Joseph Kerman is emeritus professor of music at the University of California, Berkeley. He began writing music criticism for The Hudson Review in the 1950s, and is a longtime contributor to The New York Review of Books and many other journals. His books include Opera as Drama (1956; new and revised edition 1988), The Beethoven Quartets (1967), Contemplating Music (1986), Concerto Conversations (1999), and The Art of Fugue (2005).


Playing in Time

A Concise History of Western Music

by Paul Griffiths
Oblivious of logjams looming in the future, Paul Griffiths begins A Concise History of Western Music in a leisurely, almost lyrical fashion. Music’s prehistory can be inferred not only by studying the remains of ancient flutes, but by listening to “the archaeology in our own bodies”; as our hearts beat …

Mozart’s Magic Marriage

It is hard to experience or even think about Mozart’s The Magic Flute without a sense of wonder at how much it differs from all his other operas, ranging from The Marriage of Figaro, Don Giovanni, and Così fan tutte, the opera of choice today, to less frequently performed works …

The Voice of Masters

Choral Masterworks: A Listener's Guide

by Michael Steinberg
In his recent book Classical Music in America, Joseph Horowitz devotes several chapters to “Offstage Participants,” his name for people who work away from the footlights and make up the support system of musical life, as he sees it, rather than in the spots as singers, players, or conductors. One …

Mystery Man

The Life of Bach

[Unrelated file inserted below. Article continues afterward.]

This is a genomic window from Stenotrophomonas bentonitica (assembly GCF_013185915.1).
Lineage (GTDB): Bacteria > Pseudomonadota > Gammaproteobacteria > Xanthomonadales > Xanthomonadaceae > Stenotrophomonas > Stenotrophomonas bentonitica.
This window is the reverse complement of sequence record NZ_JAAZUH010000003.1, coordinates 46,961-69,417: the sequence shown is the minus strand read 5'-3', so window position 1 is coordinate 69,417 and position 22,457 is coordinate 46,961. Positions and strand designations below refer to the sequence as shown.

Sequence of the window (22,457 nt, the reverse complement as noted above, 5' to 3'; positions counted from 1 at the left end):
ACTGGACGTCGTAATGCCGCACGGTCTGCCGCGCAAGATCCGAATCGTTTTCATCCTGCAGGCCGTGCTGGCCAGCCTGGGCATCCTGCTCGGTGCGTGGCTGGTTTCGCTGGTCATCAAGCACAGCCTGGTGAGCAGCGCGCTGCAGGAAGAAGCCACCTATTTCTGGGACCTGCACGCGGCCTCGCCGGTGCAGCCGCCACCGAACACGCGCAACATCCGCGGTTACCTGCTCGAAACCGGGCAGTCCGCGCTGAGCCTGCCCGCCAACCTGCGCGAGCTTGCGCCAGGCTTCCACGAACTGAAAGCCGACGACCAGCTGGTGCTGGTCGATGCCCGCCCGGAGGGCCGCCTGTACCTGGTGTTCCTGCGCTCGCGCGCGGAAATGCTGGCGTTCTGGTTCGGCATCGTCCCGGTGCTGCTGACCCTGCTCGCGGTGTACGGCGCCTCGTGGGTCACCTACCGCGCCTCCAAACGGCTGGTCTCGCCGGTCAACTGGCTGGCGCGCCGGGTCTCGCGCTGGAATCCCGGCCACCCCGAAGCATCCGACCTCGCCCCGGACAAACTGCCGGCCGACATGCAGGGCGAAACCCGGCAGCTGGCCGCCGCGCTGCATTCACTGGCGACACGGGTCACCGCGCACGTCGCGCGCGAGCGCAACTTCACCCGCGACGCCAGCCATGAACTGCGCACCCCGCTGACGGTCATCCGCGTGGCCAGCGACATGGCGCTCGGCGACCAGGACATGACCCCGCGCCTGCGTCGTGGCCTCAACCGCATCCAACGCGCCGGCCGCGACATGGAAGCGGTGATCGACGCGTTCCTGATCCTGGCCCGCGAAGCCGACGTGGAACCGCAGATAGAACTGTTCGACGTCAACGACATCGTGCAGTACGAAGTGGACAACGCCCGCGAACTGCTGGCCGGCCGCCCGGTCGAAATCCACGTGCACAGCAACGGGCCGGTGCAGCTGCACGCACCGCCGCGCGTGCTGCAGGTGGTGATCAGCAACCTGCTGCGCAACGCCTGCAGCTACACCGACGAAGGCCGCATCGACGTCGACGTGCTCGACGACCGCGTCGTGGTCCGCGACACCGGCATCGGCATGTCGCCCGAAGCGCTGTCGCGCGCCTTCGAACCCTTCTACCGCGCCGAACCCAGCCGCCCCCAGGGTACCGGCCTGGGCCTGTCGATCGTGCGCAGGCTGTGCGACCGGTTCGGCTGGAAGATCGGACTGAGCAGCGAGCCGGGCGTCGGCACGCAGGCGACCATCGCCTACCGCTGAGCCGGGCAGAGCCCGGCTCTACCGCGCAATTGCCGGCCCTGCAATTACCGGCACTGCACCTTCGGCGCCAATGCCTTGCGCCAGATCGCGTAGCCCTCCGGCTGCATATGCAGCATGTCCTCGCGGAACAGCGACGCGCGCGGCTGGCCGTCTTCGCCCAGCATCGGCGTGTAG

by Peter Williams
A shilling life will give you all the facts, wrote Auden, and many have echoed him, including more than one writer in The New York Review, but when it comes to Johann Sebastian Bach what you get for twenty-two dollars in the Cambridge Musical Lives Series is a tissue of …

On Carlos Kleiber (1930–2004)

When Carlos Kleiber died this summer, at the age of seventy-four, the obituaries made it clear that the musical world had lost an extraordinary figure. What made him so extraordinary as a musician they did not say, and indeed one can hardly conceive of a pithy characterization of his distinction …

That Old Labyrinth Song

The Maze and the Warrior: Symbols in Architecture, Theology, and Music

by Craig Wright
Most musicologists are blinkered souls (or whatever the right word might be: ear-plugged, perhaps)—so it was no great surprise that I knew nothing about labyrinths before reading The Maze and the Warrior by—and this was the surprise—another musicologist, Craig Wright of Yale University. Since then I have been to San …

Beethoven the Unruly

Beethoven: The Music and the Life

by Lewis Lockwood
Lewis Lockwood is a leading musical scholar of the postwar generation, and the leading American authority on Beethoven. He has published influential articles on the composer, some collected previously in Beethoven: Studies in the Creative Process (1992), but no full-length study until now. He has chosen to make his first …

The Full Monte

L'incoronazione di Poppea

conducted by Christophe Rousset, directed by Pierre Audi

Il ritorno d'Ulisse in patria

conducted by William Christie, directed by Adrian Noble
It was a brilliant idea, and must have required a managerial tour de force, for the Brooklyn Academy of Music to bring together the three surviving operas of Claudio Monteverdi in productions from Amsterdam, Aix-en-Provence, and Chicago, dating from 1993, 2000, and 2001 respectively. Attending all three in a row …